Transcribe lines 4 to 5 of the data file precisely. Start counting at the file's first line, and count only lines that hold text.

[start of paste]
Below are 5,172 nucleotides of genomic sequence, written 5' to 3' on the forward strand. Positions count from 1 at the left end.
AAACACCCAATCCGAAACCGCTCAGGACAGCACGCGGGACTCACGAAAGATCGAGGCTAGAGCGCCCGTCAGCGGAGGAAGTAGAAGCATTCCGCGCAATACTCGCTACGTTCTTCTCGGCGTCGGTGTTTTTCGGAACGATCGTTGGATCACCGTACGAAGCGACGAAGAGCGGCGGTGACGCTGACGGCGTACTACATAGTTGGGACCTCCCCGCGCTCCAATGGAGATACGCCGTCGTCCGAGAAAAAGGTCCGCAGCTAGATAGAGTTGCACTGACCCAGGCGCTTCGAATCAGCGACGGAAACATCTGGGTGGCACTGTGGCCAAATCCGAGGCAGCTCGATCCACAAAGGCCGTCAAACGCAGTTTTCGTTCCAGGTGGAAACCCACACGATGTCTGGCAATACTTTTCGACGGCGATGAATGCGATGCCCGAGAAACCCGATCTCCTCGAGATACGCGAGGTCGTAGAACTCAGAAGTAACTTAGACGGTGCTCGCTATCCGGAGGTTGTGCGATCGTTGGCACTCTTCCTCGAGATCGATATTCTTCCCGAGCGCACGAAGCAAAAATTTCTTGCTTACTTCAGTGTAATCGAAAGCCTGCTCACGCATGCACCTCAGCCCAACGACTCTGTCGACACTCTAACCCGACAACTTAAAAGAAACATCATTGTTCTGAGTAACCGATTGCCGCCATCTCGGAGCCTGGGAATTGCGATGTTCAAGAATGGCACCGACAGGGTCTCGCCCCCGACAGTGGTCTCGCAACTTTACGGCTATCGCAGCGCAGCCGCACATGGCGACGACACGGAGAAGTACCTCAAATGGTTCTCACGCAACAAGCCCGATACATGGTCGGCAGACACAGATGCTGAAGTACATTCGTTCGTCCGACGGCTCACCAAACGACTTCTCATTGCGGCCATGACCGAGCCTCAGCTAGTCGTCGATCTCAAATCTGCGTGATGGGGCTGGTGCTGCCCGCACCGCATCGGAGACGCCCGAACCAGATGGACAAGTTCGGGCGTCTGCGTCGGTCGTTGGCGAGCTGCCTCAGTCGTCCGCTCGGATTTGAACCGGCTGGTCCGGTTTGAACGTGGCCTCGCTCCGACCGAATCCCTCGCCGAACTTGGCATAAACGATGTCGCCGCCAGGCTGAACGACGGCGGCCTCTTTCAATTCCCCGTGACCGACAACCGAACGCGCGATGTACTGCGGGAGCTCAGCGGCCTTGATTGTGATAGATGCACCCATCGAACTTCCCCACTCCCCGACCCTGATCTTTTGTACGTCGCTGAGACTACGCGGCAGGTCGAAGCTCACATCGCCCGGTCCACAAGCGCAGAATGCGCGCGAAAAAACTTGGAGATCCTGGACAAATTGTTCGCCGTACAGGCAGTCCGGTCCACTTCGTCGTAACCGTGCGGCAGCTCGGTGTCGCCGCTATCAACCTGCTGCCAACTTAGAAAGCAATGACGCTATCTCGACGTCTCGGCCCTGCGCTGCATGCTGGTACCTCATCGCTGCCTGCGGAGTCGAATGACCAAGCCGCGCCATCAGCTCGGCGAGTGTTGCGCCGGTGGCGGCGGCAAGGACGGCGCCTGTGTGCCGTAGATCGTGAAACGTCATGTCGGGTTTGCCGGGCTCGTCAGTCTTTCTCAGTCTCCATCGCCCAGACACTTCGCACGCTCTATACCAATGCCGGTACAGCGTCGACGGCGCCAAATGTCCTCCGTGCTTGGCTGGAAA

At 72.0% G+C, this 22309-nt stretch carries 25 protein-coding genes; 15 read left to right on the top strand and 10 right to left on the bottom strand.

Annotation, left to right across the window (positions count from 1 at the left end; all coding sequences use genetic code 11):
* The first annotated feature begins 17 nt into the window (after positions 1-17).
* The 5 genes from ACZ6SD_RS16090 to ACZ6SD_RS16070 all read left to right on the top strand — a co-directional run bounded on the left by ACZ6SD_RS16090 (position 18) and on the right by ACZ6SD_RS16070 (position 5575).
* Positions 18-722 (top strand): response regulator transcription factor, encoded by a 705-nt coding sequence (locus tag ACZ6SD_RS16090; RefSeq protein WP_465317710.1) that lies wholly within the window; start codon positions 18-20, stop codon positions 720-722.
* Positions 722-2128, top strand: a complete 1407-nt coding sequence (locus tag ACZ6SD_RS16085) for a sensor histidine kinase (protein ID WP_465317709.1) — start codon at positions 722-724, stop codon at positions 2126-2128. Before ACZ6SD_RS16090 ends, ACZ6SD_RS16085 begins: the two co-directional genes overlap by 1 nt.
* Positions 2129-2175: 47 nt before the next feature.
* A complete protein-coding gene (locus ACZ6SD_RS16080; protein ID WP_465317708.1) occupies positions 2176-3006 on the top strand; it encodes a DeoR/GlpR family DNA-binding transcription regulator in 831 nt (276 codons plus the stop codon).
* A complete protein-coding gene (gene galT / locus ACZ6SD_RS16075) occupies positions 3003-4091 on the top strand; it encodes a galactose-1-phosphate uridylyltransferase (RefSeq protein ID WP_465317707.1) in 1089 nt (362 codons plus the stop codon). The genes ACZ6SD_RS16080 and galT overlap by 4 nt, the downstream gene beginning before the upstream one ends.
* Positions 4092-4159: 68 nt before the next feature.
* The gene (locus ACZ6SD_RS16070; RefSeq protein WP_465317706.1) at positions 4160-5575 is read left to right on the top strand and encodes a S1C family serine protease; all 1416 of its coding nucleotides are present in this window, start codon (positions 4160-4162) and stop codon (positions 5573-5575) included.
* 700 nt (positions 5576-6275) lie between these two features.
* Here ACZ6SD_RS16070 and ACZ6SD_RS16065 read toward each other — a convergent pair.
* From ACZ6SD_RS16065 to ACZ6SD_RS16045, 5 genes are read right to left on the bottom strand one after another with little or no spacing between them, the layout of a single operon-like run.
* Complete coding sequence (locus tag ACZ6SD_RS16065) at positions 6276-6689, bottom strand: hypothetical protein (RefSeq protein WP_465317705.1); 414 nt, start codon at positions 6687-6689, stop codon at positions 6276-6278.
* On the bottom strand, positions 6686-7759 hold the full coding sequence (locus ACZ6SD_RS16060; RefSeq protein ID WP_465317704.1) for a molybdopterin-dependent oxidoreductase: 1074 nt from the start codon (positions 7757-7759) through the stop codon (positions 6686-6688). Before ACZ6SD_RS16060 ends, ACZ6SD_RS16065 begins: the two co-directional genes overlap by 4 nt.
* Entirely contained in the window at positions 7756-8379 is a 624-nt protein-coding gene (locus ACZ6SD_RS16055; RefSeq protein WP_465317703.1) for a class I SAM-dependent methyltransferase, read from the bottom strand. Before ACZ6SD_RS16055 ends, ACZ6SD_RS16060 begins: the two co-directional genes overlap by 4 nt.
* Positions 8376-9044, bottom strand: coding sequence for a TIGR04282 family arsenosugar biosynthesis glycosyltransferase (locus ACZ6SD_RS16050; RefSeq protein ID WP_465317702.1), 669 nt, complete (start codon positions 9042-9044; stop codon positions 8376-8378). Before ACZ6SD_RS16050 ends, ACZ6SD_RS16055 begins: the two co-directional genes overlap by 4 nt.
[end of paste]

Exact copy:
Annotation, left to right across the window (positions count from 1 at the left end; all coding sequences use genetic code 11):
* The first annotated feature begins 17 nt into the window (after positions 1-17).